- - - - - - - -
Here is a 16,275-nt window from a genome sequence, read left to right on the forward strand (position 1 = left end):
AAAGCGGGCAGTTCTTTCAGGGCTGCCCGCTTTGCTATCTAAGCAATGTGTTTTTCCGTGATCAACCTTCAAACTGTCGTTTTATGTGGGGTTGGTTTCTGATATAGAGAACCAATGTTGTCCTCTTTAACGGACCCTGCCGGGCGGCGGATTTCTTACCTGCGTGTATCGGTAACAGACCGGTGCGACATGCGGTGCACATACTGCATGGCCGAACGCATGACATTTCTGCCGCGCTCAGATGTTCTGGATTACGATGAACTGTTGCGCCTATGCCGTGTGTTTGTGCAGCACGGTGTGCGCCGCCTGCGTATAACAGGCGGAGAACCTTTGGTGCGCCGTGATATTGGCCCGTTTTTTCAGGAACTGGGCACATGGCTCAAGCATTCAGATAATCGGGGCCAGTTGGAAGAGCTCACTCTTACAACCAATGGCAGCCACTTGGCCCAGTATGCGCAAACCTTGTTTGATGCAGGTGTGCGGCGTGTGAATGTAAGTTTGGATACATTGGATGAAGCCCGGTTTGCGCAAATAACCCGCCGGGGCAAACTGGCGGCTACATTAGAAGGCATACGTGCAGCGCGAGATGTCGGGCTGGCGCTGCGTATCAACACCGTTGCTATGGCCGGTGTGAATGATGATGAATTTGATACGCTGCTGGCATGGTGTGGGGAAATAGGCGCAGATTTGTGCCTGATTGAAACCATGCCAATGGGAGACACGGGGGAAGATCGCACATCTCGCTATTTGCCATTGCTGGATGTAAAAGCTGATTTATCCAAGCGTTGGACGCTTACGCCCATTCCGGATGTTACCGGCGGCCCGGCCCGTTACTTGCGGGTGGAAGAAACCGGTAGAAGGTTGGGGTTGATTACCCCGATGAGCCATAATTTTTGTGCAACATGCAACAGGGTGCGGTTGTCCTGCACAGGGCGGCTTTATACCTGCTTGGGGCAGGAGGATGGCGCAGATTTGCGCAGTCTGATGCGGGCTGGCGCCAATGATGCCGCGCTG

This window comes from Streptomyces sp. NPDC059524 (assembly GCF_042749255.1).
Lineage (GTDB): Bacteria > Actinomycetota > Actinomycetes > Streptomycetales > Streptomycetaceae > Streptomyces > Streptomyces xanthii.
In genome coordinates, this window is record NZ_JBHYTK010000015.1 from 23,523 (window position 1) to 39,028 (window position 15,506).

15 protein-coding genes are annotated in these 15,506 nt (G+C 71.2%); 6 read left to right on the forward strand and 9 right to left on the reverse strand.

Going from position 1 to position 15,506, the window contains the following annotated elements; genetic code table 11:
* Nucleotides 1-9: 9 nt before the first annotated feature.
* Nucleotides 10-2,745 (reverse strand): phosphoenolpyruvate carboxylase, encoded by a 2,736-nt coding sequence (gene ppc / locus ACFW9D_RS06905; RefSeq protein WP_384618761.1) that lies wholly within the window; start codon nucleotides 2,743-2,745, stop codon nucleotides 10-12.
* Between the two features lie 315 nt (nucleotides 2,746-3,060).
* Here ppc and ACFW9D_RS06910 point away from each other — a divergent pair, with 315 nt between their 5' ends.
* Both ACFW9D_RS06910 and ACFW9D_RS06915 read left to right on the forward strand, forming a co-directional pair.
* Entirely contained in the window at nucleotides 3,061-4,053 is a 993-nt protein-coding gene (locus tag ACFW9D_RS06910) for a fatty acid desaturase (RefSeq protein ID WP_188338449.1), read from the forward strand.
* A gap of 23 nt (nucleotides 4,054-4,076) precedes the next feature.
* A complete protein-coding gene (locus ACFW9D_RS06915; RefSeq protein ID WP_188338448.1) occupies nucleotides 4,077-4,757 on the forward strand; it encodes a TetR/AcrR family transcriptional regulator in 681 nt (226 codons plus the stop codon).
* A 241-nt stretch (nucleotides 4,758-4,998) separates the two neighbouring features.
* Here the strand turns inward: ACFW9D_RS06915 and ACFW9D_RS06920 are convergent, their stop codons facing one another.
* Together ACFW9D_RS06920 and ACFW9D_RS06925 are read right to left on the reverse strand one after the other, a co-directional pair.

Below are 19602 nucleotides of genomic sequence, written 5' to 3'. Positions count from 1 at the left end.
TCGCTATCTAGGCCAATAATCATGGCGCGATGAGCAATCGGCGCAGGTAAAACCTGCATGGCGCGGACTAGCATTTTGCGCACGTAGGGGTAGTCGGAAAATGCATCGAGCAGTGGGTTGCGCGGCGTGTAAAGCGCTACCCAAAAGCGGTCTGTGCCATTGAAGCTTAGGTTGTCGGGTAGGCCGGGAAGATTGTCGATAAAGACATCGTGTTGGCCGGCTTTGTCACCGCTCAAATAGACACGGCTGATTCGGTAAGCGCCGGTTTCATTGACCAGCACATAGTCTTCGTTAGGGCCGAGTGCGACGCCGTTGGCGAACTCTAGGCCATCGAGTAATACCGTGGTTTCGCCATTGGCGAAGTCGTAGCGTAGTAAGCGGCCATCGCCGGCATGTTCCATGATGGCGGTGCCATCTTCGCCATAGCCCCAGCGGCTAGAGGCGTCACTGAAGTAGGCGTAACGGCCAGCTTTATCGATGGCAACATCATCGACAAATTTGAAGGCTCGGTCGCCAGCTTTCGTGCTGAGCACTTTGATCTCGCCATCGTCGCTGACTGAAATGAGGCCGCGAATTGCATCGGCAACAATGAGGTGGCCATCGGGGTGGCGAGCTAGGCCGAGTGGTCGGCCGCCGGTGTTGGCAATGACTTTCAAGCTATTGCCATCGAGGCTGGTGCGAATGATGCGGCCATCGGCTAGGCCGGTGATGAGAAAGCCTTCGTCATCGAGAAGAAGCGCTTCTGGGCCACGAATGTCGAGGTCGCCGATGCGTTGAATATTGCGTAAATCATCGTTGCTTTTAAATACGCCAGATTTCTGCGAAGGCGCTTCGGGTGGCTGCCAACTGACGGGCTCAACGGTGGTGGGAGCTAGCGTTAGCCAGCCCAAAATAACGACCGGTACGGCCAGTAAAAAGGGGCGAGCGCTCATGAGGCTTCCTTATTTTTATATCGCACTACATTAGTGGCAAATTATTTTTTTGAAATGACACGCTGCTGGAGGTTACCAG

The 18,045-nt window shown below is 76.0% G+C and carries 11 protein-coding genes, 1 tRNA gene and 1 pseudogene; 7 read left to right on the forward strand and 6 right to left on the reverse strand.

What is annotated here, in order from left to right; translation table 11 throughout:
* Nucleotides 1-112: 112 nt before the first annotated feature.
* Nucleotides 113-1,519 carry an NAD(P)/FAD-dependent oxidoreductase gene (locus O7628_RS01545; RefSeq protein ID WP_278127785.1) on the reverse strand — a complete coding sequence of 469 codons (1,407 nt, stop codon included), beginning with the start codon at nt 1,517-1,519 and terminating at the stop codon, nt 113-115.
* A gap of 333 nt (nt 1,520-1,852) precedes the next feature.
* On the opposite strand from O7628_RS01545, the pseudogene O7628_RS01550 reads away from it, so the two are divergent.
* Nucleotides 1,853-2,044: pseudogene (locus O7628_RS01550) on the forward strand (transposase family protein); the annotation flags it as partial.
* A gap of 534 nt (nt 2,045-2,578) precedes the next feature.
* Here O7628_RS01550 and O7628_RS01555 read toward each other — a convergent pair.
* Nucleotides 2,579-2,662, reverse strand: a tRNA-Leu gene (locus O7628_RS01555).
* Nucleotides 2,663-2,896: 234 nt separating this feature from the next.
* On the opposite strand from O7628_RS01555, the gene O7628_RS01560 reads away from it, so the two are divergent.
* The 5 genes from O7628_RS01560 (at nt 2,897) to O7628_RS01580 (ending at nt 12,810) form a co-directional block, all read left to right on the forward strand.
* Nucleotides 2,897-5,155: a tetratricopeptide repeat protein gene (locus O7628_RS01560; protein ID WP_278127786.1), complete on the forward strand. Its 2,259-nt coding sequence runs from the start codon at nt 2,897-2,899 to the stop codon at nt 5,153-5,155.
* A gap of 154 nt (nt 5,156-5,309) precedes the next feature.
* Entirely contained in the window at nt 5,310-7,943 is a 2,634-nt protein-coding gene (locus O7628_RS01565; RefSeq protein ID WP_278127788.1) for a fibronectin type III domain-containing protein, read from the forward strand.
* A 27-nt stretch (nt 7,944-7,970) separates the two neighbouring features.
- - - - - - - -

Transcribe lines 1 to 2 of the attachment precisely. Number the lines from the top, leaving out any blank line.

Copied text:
Here is a 16,275-nt window from a genome sequence, read left to right on the forward strand (position 1 = left end):
AAAGCGGGCAGTTCTTTCAGGGCTGCCCGCTTTGCTATCTAAGCAATGTGTTTTTCCGTGATCAACCTTCAAACTGTCGTTTTATGTGGGGTTGGTTTCTGATATAGAGAACCAATGTTGTCCTCTTTAACGGACCCTGCCGGGCGGCGGATTTCTTACCTGCGTGTATCGGTAACAGACCGGTGCGACATGCGGTGCACATACTGCATGGCCGAACGCATGACATTTCTGCCGCGCTCAGATGTTCTGGATTACGATGAACTGTTGCGCCTATGCCGTGTGTTTGTGCAGCACGGTGTGCGCCGCCTGCGTATAACAGGCGGAGAACCTTTGGTGCGCCGTGATATTGGCCCGTTTTTTCAGGAACTGGGCACATGGCTCAAGCATTCAGATAATCGGGGCCAGTTGGAAGAGCTCACTCTTACAACCAATGGCAGCCACTTGGCCCAGTATGCGCAAACCTTGTTTGATGCAGGTGTGCGGCGTGTGAATGTAAGTTTGGATACATTGGATGAAGCCCGGTTTGCGCAAATAACCCGCCGGGGCAAACTGGCGGCTACATTAGAAGGCATACGTGCAGCGCGAGATGTCGGGCTGGCGCTGCGTATCAACACCGTTGCTATGGCCGGTGTGAATGATGATGAATTTGATACGCTGCTGGCATGGTGTGGGGAAATAGGCGCAGATTTGTGCCTGATTGAAACCATGCCAATGGGAGACACGGGGGAAGATCGCACATCTCGCTATTTGCCATTGCTGGATGTAAAAGCTGATTTATCCAAGCGTTGGACGCTTACGCCCATTCCGGATGTTACCGGCGGCCCGGCCCGTTACTTGCGGGTGGAAGAAACCGGTAGAAGGTTGGGGTTGATTACCCCGATGAGCCATAATTTTTGTGCAACATGCAACAGGGTGCGGTTGTCCTGCACAGGGCGGCTTTATACCTGCTTGGGGCAGGAGGATGGCGCAGATTTGCGCAGTCTGATGCGGGCTGGCGCCAATGATGCCGCGCTG